280 Matching Annotations
  1. Last 7 days
    1. Unintended negative outcomes of design decisions

      The saying, "It's a feature, not a bug" comes to mind. Some decisions are not meant to benefit everyone equally. Some negative outcomes come from a focus on private over public benefits. The web amplifies problems of society. We need to address both.

    2. We will have failed the web.

      Or, we will have failed ourselves. Berners-Lee has said the web was always about connecting people. We just let the people who think about connecting technologies take the driver's seat when we should have been listening to the people who think about people for directions.

    1. Web 1.0 was all about connecting people. It was an interactive space, and I think Web 2.0 is of course a piece of jargon, nobody even knows what it means. If Web 2.0 for you is blogs and wikis, then that is people to people. But that was what the Web was supposed to be all along.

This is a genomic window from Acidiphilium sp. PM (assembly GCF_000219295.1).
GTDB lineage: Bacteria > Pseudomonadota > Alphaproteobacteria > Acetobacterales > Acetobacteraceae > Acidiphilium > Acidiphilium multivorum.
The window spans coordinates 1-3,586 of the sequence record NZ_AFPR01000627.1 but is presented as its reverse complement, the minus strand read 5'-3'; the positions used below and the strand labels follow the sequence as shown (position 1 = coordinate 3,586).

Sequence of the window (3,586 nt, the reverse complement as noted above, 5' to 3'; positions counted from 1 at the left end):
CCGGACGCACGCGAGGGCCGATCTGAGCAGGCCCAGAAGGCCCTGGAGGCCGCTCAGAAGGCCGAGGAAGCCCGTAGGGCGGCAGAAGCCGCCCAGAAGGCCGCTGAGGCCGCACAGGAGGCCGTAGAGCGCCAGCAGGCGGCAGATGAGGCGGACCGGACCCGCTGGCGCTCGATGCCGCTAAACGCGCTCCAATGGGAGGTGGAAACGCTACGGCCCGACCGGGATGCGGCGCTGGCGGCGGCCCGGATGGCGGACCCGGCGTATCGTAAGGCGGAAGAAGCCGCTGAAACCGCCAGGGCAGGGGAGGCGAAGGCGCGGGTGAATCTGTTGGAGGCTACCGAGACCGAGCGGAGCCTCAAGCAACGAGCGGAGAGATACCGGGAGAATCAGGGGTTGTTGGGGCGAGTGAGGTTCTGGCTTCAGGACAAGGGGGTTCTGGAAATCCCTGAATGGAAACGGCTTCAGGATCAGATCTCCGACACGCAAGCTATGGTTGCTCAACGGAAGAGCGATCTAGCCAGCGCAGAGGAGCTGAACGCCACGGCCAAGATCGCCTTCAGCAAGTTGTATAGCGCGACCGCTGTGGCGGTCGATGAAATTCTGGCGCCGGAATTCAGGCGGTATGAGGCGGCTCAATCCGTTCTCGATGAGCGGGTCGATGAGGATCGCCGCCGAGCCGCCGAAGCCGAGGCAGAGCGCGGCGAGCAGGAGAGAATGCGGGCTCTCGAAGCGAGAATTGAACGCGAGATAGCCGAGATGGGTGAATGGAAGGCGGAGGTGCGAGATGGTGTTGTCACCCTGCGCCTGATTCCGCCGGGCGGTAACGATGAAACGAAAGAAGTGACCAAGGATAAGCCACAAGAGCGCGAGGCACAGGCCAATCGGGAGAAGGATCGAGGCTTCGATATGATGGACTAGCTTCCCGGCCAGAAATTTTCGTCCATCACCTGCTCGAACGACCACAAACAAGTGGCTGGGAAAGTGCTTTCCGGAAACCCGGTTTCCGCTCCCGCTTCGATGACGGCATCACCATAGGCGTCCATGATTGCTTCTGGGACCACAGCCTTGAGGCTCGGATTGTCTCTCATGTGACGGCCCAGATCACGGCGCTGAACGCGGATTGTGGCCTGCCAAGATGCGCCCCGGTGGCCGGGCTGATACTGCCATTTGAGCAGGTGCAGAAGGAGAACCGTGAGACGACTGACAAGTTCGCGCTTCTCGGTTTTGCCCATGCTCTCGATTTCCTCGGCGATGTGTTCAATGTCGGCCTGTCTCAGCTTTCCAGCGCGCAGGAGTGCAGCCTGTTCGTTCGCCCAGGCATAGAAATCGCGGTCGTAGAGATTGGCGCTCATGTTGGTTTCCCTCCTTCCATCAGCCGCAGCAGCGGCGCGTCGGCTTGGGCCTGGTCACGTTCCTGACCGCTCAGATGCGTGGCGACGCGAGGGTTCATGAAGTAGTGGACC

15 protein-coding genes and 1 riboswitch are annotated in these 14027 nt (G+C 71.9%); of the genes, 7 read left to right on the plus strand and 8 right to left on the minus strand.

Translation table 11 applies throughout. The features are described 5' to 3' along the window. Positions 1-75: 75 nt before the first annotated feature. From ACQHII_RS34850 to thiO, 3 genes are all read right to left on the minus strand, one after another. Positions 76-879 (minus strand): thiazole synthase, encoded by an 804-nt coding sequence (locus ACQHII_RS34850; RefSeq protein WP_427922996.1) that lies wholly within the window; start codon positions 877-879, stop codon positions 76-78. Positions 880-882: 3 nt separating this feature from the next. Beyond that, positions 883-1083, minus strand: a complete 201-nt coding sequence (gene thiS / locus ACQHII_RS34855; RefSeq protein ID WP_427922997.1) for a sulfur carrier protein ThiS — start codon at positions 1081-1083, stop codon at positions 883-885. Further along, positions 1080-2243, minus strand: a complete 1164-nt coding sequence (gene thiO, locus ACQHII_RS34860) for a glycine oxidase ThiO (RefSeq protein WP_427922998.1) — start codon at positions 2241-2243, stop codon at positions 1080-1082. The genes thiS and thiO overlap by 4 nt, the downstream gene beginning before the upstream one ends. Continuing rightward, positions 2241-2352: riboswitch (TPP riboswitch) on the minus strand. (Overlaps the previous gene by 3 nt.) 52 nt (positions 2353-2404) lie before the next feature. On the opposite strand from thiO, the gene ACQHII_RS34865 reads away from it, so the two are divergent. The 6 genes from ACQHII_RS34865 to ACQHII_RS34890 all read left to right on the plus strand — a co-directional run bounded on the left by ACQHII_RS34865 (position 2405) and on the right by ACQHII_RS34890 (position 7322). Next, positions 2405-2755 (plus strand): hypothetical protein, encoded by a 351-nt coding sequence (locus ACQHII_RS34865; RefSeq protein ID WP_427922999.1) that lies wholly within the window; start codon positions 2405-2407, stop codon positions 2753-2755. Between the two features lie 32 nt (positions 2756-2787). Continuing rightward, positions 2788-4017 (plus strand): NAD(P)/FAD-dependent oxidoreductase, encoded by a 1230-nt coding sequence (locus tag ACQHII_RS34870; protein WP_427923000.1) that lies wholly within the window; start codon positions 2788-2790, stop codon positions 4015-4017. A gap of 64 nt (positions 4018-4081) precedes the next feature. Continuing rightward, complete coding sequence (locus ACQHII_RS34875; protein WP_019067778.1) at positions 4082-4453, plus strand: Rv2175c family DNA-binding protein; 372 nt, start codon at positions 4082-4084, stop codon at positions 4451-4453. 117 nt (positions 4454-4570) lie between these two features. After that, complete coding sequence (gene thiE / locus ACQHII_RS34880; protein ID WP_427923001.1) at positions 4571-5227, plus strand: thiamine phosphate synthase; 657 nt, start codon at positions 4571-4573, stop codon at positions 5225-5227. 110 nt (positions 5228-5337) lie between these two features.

2. Feb 2019
    1. more-rapid comprehension, better comprehension, the possibility of gaining a useful degree of comprehension in a situation that previously was too complex, speedier solutions, better solutions, and the possibility of finding solutions to problems that before seemed insoluble.

      "Better, stronger, faster" like the Six Million Dollar Man. Clynes & Kline proposed the Cyborg in 1960. Engelbart's vision seems at once more far-reaching and less like science fiction.

  3. Jan 2019
    1. Who are we?

      I'm Paul Bond, a librarian in the frozen wastelands of central New York. I'm here because I don't know what I'm doing and I don't know what this is about, but it looks interesting.

      Alchemy to me is the attempt to transform matter, to turn lead into gold. It's wishful thinking, perhaps a failure from the start, but in trying things we can learn things.